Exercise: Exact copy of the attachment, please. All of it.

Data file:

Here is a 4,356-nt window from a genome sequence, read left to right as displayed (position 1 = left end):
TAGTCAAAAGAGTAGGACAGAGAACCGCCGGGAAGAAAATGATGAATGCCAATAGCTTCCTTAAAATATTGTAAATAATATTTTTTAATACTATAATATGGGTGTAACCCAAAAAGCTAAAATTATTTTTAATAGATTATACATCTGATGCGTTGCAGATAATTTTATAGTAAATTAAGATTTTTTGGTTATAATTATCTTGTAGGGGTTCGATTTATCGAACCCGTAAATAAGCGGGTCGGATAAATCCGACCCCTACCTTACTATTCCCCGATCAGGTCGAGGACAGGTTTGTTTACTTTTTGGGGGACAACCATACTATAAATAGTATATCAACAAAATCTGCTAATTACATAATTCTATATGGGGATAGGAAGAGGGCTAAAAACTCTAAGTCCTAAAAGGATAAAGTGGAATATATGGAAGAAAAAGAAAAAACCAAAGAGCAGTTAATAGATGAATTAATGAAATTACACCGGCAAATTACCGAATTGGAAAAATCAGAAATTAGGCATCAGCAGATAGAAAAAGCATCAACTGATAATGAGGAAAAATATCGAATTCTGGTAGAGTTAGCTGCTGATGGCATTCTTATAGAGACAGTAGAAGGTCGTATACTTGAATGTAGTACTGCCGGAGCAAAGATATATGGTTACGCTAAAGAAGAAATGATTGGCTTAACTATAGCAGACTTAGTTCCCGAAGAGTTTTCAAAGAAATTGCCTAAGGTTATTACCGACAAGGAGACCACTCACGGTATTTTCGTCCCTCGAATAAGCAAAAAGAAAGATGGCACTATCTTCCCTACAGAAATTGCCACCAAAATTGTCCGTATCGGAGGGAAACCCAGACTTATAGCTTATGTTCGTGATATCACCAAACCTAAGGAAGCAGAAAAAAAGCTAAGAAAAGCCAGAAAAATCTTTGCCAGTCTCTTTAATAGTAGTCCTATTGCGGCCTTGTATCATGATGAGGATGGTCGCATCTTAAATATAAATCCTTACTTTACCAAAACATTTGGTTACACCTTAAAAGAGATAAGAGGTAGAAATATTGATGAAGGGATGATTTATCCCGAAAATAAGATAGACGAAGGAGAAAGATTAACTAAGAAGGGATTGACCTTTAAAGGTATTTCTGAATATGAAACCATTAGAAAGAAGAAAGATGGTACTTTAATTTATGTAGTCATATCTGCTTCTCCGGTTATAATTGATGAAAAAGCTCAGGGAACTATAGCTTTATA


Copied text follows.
Here is a 4,356-nt window from a genome sequence, read left to right as displayed (position 1 = left end):
TAGTCAAAAGAGTAGGACAGAGAACCGCCGGGAAGAAAATGATGAATGCCAATAGCTTCCTTAAAATATTGTAAATAATATTTTTTAATACTATAATATGGGTGTAACCCAAAAAGCTAAAATTATTTTTAATAGATTATACATCTGATGCGTTGCAGATAATTTTATAGTAAATTAAGATTTTTTGGTTATAATTATCTTGTAGGGGTTCGATTTATCGAACCCGTAAATAAGCGGGTCGGATAAATCCGACCCCTACCTTACTATTCCCCGATCAGGTCGAGGACAGGTTTGTTTACTTTTTGGGGGACAACCATACTATAAATAGTATATCAACAAAATCTGCTAATTACATAATTCTATATGGGGATAGGAAGAGGGCTAAAAACTCTAAGTCCTAAAAGGATAAAGTGGAATATATGGAAGAAAAAGAAAAAACCAAAGAGCAGTTAATAGATGAATTAATGAAATTACACCGGCAAATTACCGAATTGGAAAAATCAGAAATTAGGCATCAGCAGATAGAAAAAGCATCAACTGATAATGAGGAAAAATATCGAATTCTGGTAGAGTTAGCTGCTGATGGCATTCTTATAGAGACAGTAGAAGGTCGTATACTTGAATGTAGTACTGCCGGAGCAAAGATATATGGTTACGCTAAAGAAGAAATGATTGGCTTAACTATAGCAGACTTAGTTCCCGAAGAGTTTTCAAAGAAATTGCCTAAGGTTATTACCGACAAGGAGACCACTCACGGTATTTTCGTCCCTCGAATAAGCAAAAAGAAAGATGGCACTATCTTCCCTACAGAAATTGCCACCAAAATTGTCCGTATCGGAGGGAAACCCAGACTTATAGCTTATGTTCGTGATATCACCAAACCTAAGGAAGCAGAAAAAAAGCTAAGAAAAGCCAGAAAAATCTTTGCCAGTCTCTTTAATAGTAGTCCTATTGCGGCCTTGTATCATGATGAGGATGGTCGCATCTTAAATATAAATCCTTACTTTACCAAAACATTTGGTTACACCTTAAAAGAGATAAGAGGTAGAAATATTGATGAAGGGATGATTTATCCCGAAAATAAGATAGACGAAGGAGAAAGATTAACTAAGAAGGGATTGACCTTTAAAGGTATTTCTGAATATGAAACCATTAGAAAGAAGAAAGATGGTACTTTAATTTATGTAGTCATATCTGCTTCTCCGGTTATAATTGATGAAAAAGCTCAGGGAACTATAGCTTTATA